Tracking cells with omnidirectional visible laser particles

February 02, 2021

Laser particles are micrometre and nanometre lasers in the form of particles dispersible in aqueous solution, which have attracted considerable interest in the life sciences as a promising new optical probe. Laser particles emit highly bright light with extremely narrow spectral bandwidth. By transferring laser particles into live cells as shown in Figure 1, individual cells in a heterogeneous population can be tracked using each intracellular particle's specific spectral fingerprint as an optically readable barcode. However, laser particles emit directional light (Figure 2) and freely tumble inside living cells, their orientation varying randomly over time. Therefore optical readout of these labels results in "lighthouse-like" blinking, leading to frequent loss of cell traces.

In a new paper published in Light: Science & Application, scientists from Professor Seok-Hyun Yun's group at Harvard Medical School, and Professor Yun-Feng Xiao's group at Peking University demonstrate single-cell tracking with intracellular laser particles engineered to emit nearly homogeneously in all directions. The omnidirectional laser emission is achieved by incorporating light scattering into the microdisk cavity, which reduces orientation dependent intensity fluctuations by two orders of magnitude (Figure 2), enabling blinking-free tracking of single cells under the same conditions where existing technology suffers from frequent tracking failure. The reported technique will open new avenues for large-scale single-cell analysis, and facilitate other applications of laser particles, such as cellular and biochemical sensing and single-cell analysis in microfluidics.

These scientists summarize the single-cell tagging principle of laser particles:
"Typically, researchers use fluorescent probes to label specific cells, but only a few colors can be used at the same time before spectral overlap becomes a problem. Laser particles are tiny lasers that can be inserted inside living cells. These tiny lasers can be designed to produce many more distinguishable colors. The intracellular laser particles with a specific color will move with live cells, and therefore single cells can be tracked as they move throughout complex biological samples," said Dr. Shui-Jing Tang, a former visiting student at Harvard Medical School and a current Boya postdoctoral researcher at Peking University.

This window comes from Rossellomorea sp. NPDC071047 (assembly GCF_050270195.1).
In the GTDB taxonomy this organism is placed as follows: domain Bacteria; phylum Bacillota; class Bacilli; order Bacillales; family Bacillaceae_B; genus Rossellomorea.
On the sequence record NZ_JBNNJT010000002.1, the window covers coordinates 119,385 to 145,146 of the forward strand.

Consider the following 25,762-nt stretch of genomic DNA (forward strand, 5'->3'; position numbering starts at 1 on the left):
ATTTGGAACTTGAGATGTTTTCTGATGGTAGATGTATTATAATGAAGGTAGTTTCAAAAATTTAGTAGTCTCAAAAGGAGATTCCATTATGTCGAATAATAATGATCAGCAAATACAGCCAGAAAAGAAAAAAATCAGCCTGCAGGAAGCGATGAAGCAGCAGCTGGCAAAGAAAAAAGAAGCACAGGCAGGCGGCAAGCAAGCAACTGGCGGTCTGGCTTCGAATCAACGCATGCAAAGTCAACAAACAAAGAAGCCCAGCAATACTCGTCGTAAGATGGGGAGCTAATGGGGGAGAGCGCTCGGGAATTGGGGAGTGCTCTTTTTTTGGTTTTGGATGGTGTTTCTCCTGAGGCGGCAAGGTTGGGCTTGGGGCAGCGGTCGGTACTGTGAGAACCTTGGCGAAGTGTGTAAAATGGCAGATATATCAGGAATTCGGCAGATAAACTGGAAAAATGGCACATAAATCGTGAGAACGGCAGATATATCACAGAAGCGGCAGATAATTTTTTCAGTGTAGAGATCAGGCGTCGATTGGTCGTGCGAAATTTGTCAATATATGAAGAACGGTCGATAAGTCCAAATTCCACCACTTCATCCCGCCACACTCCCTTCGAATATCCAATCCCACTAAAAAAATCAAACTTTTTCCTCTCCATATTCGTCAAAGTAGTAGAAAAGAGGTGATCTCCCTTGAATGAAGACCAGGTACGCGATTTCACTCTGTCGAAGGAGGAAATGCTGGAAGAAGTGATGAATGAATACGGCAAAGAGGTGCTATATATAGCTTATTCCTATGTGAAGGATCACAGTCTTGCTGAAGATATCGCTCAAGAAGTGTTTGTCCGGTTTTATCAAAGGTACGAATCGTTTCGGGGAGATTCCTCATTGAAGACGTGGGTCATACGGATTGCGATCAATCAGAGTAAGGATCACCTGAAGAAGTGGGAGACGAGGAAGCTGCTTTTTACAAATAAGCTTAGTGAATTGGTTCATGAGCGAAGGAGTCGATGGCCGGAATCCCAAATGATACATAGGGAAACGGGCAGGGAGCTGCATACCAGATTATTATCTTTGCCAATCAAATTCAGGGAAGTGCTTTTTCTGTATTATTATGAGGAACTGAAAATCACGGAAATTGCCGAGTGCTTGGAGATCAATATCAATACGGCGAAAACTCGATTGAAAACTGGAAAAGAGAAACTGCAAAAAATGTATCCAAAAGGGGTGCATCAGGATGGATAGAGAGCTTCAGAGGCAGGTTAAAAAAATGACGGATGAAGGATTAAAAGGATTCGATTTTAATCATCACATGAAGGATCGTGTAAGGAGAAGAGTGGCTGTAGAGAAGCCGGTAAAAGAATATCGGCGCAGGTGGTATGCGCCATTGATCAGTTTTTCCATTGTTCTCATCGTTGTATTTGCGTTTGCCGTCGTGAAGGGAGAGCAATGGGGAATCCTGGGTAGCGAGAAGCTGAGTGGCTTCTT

"Unfortunately, laser particles emit light in a specific direction. When particles rotate freely over time as the cell moves, their apparent brightness, as seen by a photodetector, changes dramatically. We developed a new kind of laser particle emitting light in all directions. Therefore, the spatial cell traces could be tracked continuously no matter how each particle was oriented inside a cell," added Paul Dannenberg, a graduate student at Harvard Medical School.

"The presented technique makes it possible to detect and identify laser particles reliably over time in cell tracking applications, which could enable large-scale single-cell analysis in complex biological specimens. In addition to cell-tracking, our work will facilitate other applications of laser particles, such as cellular and biochemical sensing and single-cell analysis in microfluidics," said Dr. Andreas Liapis, a research fellow at Harvard University.

Light Publishing Center, Changchun Institute of Optics, Fine Mechanics And Physics, CAS

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